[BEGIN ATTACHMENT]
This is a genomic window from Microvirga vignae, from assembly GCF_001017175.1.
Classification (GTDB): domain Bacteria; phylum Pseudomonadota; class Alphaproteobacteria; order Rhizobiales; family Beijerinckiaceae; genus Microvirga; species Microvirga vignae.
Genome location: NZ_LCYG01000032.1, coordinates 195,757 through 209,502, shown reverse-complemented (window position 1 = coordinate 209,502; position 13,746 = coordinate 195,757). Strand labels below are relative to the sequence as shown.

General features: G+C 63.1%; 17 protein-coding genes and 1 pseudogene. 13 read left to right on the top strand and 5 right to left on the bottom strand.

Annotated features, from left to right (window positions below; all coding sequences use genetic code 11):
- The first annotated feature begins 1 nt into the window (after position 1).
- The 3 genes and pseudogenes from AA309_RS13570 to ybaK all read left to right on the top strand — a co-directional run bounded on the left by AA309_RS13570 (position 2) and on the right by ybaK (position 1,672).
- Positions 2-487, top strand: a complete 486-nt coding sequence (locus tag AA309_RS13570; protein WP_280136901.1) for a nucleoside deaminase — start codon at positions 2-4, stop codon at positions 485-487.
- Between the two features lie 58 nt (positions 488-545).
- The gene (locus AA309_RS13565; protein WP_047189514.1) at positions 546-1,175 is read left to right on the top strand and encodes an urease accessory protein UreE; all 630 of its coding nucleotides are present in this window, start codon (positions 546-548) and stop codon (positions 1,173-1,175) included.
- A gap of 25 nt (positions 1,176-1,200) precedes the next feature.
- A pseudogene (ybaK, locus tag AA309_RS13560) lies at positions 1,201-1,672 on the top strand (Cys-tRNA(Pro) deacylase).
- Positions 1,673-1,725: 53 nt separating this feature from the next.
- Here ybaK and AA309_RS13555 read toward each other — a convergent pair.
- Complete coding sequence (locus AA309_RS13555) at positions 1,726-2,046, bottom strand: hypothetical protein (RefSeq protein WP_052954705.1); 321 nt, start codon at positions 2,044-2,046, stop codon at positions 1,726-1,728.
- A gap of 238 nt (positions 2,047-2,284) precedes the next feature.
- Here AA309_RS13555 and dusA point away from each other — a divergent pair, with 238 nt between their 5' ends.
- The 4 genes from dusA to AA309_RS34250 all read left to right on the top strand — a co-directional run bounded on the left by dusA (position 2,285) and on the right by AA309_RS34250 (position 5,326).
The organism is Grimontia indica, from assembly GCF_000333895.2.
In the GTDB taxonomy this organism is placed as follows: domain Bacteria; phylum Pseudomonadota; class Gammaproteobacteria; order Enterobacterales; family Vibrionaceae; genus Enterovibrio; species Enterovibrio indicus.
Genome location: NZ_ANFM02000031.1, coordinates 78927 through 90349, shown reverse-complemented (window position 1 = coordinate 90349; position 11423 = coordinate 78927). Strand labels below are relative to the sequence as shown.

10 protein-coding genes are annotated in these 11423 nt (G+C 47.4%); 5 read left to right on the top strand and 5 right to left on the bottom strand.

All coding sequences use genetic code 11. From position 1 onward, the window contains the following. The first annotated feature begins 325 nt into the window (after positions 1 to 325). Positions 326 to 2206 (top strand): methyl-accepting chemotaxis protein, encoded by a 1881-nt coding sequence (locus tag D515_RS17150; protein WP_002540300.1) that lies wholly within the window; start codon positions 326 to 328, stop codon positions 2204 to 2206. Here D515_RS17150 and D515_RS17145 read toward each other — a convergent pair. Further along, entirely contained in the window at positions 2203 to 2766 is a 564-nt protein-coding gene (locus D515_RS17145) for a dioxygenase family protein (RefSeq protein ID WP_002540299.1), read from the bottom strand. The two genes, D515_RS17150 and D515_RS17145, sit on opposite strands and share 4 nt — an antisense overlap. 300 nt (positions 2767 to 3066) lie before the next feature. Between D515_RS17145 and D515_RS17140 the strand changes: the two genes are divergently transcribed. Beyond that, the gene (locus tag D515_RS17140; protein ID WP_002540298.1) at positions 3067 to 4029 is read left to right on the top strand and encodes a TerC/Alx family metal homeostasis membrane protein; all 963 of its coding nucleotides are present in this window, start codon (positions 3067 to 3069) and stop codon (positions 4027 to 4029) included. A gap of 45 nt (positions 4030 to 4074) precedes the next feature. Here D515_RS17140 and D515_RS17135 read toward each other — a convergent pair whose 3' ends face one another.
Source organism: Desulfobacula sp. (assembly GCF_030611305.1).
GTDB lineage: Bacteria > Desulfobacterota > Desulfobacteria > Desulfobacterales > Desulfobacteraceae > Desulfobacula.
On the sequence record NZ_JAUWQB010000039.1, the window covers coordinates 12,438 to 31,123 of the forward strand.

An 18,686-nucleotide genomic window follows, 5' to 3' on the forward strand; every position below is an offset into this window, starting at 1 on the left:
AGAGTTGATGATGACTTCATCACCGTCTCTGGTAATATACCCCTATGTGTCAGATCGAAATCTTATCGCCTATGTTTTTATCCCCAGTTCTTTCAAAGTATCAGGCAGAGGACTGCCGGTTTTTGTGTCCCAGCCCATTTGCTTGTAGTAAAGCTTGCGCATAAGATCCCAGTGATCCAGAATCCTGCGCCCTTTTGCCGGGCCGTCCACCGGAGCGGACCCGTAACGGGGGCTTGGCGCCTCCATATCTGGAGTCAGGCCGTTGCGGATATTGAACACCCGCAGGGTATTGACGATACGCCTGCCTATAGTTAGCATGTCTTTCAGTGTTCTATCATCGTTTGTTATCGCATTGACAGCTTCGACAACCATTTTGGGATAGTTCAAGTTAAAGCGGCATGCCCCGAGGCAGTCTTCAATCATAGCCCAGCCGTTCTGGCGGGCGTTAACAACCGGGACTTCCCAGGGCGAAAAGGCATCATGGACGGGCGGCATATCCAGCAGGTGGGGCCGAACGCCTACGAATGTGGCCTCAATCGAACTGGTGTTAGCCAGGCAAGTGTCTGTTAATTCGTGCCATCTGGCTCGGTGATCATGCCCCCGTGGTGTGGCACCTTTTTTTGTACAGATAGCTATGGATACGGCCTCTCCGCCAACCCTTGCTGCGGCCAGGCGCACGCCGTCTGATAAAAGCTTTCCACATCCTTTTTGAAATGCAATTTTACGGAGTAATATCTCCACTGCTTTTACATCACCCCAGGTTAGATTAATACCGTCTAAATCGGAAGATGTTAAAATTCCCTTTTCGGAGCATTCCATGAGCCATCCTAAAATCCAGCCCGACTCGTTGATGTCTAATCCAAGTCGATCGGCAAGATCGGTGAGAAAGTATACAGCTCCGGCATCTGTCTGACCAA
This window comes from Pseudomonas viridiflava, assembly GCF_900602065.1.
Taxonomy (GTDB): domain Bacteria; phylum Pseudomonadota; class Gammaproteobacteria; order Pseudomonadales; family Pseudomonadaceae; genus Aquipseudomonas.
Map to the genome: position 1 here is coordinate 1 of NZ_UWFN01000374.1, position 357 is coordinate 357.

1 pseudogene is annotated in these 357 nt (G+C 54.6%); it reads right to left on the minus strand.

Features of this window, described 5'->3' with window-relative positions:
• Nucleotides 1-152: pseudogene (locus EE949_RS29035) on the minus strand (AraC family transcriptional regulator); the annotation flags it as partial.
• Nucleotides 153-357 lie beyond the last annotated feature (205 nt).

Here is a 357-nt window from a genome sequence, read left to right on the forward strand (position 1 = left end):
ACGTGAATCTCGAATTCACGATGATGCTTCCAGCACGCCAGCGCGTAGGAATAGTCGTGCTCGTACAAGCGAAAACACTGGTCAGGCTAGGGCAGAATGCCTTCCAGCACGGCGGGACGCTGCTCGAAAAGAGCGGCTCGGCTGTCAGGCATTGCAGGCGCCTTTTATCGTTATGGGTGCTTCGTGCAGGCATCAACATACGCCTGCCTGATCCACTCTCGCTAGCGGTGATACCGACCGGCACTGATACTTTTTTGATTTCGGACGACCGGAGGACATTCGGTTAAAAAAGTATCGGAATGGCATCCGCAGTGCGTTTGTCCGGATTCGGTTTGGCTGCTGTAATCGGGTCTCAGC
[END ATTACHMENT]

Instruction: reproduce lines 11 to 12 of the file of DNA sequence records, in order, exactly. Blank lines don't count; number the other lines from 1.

- A gap of 25 nt (positions 1,176-1,200) precedes the next feature.
- A pseudogene (ybaK, locus tag AA309_RS13560) lies at positions 1,201-1,672 on the top strand (Cys-tRNA(Pro) deacylase).